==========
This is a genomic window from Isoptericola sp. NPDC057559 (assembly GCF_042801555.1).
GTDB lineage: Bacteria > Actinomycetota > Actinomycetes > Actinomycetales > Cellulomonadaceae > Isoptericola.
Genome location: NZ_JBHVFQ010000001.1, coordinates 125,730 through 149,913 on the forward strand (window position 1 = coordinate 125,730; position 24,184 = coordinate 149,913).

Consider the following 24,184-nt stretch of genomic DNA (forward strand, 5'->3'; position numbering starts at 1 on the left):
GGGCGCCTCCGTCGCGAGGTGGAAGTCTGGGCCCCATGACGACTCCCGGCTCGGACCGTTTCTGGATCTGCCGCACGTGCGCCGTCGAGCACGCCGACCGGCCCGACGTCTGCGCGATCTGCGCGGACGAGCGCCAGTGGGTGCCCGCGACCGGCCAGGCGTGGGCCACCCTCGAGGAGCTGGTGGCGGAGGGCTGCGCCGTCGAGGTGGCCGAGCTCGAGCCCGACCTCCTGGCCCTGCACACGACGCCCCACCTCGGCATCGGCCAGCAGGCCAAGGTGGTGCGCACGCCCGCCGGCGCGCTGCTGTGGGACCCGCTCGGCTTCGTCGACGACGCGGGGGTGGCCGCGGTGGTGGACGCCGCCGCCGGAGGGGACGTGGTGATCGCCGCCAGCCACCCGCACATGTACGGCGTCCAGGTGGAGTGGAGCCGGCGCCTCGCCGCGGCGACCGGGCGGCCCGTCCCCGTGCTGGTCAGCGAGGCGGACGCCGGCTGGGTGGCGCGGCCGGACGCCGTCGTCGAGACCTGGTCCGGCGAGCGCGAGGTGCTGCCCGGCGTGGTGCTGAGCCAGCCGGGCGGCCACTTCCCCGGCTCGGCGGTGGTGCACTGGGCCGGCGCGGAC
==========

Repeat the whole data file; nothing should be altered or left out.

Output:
This is a genomic window from Isoptericola sp. NPDC057559 (assembly GCF_042801555.1).
GTDB lineage: Bacteria > Actinomycetota > Actinomycetes > Actinomycetales > Cellulomonadaceae > Isoptericola.
Genome location: NZ_JBHVFQ010000001.1, coordinates 125,730 through 149,913 on the forward strand (window position 1 = coordinate 125,730; position 24,184 = coordinate 149,913).

Consider the following 24,184-nt stretch of genomic DNA (forward strand, 5'->3'; position numbering starts at 1 on the left):
GGGCGCCTCCGTCGCGAGGTGGAAGTCTGGGCCCCATGACGACTCCCGGCTCGGACCGTTTCTGGATCTGCCGCACGTGCGCCGTCGAGCACGCCGACCGGCCCGACGTCTGCGCGATCTGCGCGGACGAGCGCCAGTGGGTGCCCGCGACCGGCCAGGCGTGGGCCACCCTCGAGGAGCTGGTGGCGGAGGGCTGCGCCGTCGAGGTGGCCGAGCTCGAGCCCGACCTCCTGGCCCTGCACACGACGCCCCACCTCGGCATCGGCCAGCAGGCCAAGGTGGTGCGCACGCCCGCCGGCGCGCTGCTGTGGGACCCGCTCGGCTTCGTCGACGACGCGGGGGTGGCCGCGGTGGTGGACGCCGCCGCCGGAGGGGACGTGGTGATCGCCGCCAGCCACCCGCACATGTACGGCGTCCAGGTGGAGTGGAGCCGGCGCCTCGCCGCGGCGACCGGGCGGCCCGTCCCCGTGCTGGTCAGCGAGGCGGACGCCGGCTGGGTGGCGCGGCCGGACGCCGTCGTCGAGACCTGGTCCGGCGAGCGCGAGGTGCTGCCCGGCGTGGTGCTGAGCCAGCCGGGCGGCCACTTCCCCGGCTCGGCGGTGGTGCACTGGGCCGGCGCGGAC